:םיהלאל וידי ץירת שוכ םירצמ ינמ םינמשח ויתאי
ἥξουσιν πρέσβεις ἐξ Αἰγύπτου Αἰθιοπία προφθάσει χεῖρα αὐτῆς τῷ θεῷ
For readers keeping up with the commentary on Psalm 68, Suzanne McCarthy has written her Part 6: The heavens dripped (where she also kindly references the latest posts of others). I want to return to her Part 5: The barren woman, where Suzanne writes that “the psalmist” is a “she.”
Now Aristotle writes Psalm 68 in this way. We track his hand (through Alexander) and those (Greeks-and-Jews) re-forming Aristotle(-with-Moses-back-in-
1) for Aristotelianism (and likely for Aristotle himself):
- woman is a "botched" man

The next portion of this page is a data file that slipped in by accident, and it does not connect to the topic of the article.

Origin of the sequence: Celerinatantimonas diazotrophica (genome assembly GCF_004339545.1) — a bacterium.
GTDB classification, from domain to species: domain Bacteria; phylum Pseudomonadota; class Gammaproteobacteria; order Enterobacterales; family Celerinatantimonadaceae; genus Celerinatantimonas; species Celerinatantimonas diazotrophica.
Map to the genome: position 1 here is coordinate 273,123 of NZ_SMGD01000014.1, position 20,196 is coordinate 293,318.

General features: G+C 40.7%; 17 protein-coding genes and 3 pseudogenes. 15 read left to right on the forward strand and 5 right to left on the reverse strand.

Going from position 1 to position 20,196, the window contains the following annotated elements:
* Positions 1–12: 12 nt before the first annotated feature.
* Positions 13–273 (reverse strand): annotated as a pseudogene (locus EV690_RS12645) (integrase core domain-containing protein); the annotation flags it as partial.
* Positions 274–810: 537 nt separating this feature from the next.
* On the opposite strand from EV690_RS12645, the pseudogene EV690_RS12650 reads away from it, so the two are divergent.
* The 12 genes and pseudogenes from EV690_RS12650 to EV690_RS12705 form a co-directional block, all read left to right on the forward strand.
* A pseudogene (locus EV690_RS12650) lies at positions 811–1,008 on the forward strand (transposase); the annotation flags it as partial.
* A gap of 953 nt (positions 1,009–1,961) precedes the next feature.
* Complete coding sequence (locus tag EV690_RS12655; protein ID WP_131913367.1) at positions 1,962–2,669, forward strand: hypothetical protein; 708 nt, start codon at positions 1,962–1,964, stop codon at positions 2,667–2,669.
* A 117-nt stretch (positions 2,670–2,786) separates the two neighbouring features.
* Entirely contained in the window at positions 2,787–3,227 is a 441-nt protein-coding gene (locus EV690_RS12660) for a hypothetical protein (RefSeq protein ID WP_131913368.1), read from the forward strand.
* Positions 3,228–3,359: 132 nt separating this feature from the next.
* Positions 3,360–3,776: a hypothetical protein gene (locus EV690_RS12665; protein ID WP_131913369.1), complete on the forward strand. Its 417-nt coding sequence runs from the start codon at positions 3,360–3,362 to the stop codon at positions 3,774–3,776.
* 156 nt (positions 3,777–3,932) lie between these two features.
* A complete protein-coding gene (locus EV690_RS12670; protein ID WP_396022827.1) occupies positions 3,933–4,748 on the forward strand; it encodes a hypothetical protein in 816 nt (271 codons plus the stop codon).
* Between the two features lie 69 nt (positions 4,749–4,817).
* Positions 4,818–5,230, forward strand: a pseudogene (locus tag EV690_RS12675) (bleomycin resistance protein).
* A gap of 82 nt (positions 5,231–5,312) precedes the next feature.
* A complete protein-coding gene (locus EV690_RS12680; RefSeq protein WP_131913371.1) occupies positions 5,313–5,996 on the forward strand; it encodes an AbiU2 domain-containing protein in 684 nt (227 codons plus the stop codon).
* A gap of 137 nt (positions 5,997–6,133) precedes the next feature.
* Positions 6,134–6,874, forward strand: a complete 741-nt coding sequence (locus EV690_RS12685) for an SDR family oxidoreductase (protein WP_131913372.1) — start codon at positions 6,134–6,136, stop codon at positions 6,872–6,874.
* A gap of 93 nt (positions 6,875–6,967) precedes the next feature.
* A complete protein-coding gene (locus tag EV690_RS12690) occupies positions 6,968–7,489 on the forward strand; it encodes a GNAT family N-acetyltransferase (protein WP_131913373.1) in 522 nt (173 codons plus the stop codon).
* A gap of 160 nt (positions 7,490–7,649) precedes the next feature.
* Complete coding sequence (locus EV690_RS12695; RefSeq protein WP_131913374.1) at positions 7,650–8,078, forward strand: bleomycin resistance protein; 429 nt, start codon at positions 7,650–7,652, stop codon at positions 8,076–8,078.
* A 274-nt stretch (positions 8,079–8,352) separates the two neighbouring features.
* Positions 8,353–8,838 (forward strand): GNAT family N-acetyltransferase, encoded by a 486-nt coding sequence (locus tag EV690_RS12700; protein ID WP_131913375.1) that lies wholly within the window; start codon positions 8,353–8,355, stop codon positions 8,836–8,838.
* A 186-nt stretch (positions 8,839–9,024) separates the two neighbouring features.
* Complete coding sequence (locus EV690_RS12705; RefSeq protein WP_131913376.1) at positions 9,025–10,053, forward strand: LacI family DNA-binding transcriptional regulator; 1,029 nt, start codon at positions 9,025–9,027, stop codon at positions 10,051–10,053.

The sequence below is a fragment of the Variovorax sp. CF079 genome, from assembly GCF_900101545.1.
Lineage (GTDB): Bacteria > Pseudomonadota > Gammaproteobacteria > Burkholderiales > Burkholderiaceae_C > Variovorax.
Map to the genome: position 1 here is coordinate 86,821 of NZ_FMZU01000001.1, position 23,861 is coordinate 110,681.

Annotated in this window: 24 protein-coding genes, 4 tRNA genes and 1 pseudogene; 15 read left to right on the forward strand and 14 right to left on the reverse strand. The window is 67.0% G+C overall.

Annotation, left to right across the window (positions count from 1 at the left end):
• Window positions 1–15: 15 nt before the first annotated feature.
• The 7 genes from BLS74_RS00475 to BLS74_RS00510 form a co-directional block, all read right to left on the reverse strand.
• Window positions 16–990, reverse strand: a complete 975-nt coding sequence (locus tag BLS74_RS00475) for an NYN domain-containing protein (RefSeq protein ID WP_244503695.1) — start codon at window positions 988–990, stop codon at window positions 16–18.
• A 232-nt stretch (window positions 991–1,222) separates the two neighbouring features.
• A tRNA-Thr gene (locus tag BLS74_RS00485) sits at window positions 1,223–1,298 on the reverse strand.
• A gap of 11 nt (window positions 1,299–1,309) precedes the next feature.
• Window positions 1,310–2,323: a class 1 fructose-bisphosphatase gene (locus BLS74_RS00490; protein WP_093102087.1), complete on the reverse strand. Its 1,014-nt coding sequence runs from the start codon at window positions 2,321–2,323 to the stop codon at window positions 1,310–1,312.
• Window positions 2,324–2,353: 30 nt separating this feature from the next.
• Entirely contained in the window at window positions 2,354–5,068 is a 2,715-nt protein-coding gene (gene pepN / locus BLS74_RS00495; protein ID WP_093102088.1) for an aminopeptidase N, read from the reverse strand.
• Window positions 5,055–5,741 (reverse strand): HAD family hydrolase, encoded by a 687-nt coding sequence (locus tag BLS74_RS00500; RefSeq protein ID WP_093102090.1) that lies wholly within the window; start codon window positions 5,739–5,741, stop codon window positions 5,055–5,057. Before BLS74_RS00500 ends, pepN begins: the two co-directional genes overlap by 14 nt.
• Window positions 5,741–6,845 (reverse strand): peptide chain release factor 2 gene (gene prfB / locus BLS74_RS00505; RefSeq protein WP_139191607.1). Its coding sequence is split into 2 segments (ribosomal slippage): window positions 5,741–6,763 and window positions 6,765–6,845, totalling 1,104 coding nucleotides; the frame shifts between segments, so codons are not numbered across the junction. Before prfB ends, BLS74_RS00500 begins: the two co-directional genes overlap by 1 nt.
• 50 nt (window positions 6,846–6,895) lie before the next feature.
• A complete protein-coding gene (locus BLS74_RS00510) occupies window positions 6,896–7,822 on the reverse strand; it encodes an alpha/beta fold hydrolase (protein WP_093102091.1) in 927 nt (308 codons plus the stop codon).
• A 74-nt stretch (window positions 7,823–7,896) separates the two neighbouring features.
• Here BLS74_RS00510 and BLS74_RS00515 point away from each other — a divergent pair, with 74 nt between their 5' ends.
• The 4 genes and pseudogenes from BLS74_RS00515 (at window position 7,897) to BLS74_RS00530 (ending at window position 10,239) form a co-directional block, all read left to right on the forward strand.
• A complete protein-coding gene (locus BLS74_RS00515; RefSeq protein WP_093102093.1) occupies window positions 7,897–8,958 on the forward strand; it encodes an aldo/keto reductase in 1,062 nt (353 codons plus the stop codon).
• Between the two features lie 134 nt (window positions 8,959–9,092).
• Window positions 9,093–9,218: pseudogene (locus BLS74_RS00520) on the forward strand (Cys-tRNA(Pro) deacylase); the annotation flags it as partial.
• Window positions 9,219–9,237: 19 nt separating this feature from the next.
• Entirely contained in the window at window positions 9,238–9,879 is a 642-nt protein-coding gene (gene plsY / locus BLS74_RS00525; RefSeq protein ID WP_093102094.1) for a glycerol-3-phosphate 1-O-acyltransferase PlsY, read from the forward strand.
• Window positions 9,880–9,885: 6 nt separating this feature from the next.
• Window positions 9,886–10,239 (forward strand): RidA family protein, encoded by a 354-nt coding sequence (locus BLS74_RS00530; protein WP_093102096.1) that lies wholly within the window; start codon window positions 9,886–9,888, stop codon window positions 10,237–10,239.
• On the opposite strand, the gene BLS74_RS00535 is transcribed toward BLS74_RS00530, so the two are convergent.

- rhetoric is "botched" logic
- translation is "botched" authority
but Aristotle cannot get around the rhetorical Helen, Hellenistic rhetoric, or their translation.
2) Is this too much of a stretch?
a) Why do the LXX translators begin Psalm 68 "with the finish" as with the final utterance (by the disciples' Hellenistic translation) on the cross?
b) Why do the LXX translators begin verse 2 with "ἀναστήτω" an imperative form of a verb used by Μωυσῆς (the alleged author of the book of Ἰησοῦς in Joshua 1 verse 2) for Moses and much more often for Joshua (i.e., Ἰησοῦς)? And why do the following disciples writing the New Testament use ἀναστὰς of Ἰησοῦς (i.e., resurrection of Jesus)?
c) Why do the LXX translators in Exodus 6:20 reference Miriam the sister of Moses and Aaron, when the Masoretic Text omits her altogether? Could that name Μαριαμ hold significance for the later disciples translating into Hellenism the Aramaic Hebrew words of their master and the names of the women he was around, even the one he came from?